Thursday I left Lisbon for Lagos in the Algarve (southern Portugal). I took a bus there, which was about 15 euro and 4 hours. I sat beside a chatty elderly Portuguese lady who wasn't bothered by my only understanding maybe a quarter of what she said (her accent was very different to the people in Lisbon). I found the hostel easily as it's a very small town. There were a huge number of tourists and some very kitschy artifacts, but the natural scenery was stunning.
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I dropped my bags, met my bunkmates (three of them) and then began my long walk alone. Somewhere along the way I had been given a map, and for whatever reason I decided my destination was going to be Ponta de Piedade - the tip of the peninsula. I walked for hours past beautiful beaches and cute couples...
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Thanks to the beauty, I was inspired to take endless selfies. It's like a disease. Part of the motivation was probably the deep feeling of being alone when you're surrounded by love at every turn - or at least couples who like to look like they're in love for a prime photo shoot opportunity.
I finally made it to Ponta de Piedade before the sunset, with beautiful glows on the water and rocks.
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It was well worth the walk out there, but it was definitely quite a stroll back considering that I hadn't the foresight to realize that you can't just call a cab to the middle of nowhere... especially when you have no cell phone to make that call with. I ended up having dinner at Harley's, which came recommended by a bunkmate who happened to be sitting there when I arrived. We had a lovely dinner, but I realized that I needed to be with my sister. It's not worth being in a beautiful place, if you're not there with the people who you want to be with.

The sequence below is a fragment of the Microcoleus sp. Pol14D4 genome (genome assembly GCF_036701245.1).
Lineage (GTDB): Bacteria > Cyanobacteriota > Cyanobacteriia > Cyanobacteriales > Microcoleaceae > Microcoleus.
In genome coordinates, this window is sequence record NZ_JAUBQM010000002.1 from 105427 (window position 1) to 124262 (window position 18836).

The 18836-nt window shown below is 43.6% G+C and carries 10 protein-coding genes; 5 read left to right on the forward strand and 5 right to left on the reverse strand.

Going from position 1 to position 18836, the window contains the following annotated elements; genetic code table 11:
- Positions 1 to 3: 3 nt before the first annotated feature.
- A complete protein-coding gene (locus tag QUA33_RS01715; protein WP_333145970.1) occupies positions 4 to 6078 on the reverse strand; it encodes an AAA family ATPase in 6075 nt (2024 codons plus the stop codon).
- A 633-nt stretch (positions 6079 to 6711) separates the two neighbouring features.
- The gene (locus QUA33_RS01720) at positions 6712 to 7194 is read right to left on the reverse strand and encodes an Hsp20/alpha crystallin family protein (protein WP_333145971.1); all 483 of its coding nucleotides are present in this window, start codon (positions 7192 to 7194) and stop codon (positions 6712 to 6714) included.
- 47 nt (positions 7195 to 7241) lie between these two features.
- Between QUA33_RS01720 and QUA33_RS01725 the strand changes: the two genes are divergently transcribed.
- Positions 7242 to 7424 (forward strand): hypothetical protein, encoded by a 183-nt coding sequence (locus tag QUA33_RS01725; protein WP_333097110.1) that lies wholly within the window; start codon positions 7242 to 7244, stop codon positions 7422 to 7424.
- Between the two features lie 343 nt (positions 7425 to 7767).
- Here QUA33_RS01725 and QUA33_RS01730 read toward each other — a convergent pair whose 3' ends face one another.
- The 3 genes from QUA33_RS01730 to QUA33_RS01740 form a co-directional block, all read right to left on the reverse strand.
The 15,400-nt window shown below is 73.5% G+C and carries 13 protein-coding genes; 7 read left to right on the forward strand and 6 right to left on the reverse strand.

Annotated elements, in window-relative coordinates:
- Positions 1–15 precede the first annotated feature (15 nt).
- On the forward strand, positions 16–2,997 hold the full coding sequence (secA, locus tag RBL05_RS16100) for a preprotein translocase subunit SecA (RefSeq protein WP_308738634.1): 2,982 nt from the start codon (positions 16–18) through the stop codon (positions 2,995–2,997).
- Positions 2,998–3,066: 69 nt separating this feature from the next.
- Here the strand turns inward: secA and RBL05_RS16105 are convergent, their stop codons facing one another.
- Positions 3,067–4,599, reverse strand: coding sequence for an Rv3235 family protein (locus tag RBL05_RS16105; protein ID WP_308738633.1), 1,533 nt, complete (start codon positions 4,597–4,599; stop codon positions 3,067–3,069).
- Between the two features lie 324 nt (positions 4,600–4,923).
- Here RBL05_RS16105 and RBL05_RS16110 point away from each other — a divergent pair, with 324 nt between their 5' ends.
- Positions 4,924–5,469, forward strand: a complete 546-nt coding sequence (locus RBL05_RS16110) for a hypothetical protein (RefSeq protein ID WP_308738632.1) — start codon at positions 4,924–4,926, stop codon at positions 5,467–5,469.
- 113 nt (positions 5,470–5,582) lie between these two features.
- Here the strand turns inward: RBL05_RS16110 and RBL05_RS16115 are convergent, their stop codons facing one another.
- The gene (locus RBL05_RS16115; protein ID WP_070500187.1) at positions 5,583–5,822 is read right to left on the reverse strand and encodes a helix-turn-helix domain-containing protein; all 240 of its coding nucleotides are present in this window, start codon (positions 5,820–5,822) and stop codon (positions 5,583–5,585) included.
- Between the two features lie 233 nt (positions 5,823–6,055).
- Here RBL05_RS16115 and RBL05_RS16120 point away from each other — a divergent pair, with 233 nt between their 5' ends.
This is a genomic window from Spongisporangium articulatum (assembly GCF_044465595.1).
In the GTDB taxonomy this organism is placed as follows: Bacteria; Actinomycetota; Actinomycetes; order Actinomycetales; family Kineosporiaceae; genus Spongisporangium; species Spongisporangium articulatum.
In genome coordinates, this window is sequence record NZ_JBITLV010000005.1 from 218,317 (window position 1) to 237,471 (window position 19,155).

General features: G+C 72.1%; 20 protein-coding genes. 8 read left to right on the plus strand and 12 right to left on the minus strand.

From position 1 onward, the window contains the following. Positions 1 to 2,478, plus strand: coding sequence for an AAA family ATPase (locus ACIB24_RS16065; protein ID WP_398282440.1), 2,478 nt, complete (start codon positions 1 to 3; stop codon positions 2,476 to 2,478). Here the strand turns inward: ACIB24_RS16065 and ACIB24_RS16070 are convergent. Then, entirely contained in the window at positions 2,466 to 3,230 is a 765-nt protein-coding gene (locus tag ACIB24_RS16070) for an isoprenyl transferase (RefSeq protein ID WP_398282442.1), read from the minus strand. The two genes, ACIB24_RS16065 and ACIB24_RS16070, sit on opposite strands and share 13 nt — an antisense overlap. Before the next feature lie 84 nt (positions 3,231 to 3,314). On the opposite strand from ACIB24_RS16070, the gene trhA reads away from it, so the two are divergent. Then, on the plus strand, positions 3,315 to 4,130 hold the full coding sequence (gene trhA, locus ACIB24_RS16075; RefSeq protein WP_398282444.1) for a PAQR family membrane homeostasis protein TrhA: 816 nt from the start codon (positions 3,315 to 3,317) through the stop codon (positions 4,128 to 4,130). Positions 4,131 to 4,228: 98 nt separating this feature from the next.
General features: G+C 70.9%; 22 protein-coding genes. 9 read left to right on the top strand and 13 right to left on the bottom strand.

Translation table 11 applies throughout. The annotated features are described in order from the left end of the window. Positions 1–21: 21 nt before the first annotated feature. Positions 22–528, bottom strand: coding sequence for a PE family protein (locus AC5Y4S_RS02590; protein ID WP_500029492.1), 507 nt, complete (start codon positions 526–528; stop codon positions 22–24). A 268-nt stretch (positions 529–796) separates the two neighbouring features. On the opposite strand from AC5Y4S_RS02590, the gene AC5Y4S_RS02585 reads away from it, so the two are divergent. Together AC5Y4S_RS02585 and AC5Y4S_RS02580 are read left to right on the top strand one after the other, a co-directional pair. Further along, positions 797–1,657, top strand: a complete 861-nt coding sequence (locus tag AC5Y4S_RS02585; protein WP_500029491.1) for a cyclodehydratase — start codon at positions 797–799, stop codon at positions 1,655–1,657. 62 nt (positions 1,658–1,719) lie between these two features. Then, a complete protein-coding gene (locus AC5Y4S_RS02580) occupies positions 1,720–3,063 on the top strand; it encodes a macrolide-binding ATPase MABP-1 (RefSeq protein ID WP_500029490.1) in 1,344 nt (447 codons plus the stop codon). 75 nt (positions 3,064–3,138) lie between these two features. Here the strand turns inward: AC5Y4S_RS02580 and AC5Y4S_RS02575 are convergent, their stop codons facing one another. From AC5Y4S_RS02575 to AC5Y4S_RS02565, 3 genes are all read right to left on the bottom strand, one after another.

The next morning I went and bought a different ticket to Lisbon and told the hostel I wouldn't be staying the night (they wouldn't give me back the money, but that's not a huge surprise). I then settled in for a few hours of beach time at Batata Beach. It's very calming there. Not so calming was the fact that when I had left and was halfway to my hostel I got pooed on by a seagull. Let's hope the legends are true and good luck springs my way. When I did return to the hostel I chatted with a really cool Canadian couple who are travelling the world for a year. Hostels are prime locations for meeting great people, there's no doubt about that. I also managed to find time to check out the Science Alive Museum in Lagos and go to an art gallery. I was the only one cool enough to hang out in a science centre on a Friday in a beach town as I literally had the whole place (and guides) to myself. At one point a strange man appeared and asked if I was Spanish. I said no, but I speak it. He then proceeded to rave about Ibiza being paradise on earth before promptly walking away. This is who comes to a science centre on a Friday in a beach town: me and a 60 year old retired party animal.
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My trip back to Lisbon was accompanied by a Master's student from Belgium who chatted with me in French about his fascinating thesis topic, while I tried frantically to contact my sister and alert her to my far earlier return to the apartment. I did manage to catch her and we were able to have a great debrief before going to sleep and readying ourselves for my last day in Portugal. We slept awfully as usual, which isn't surprising given that we were sharing a cot. I don't think a single overweight ten year old could have fit comfortably yet there we were head to toe clutching onto each other so as not to fall to the creaky floor.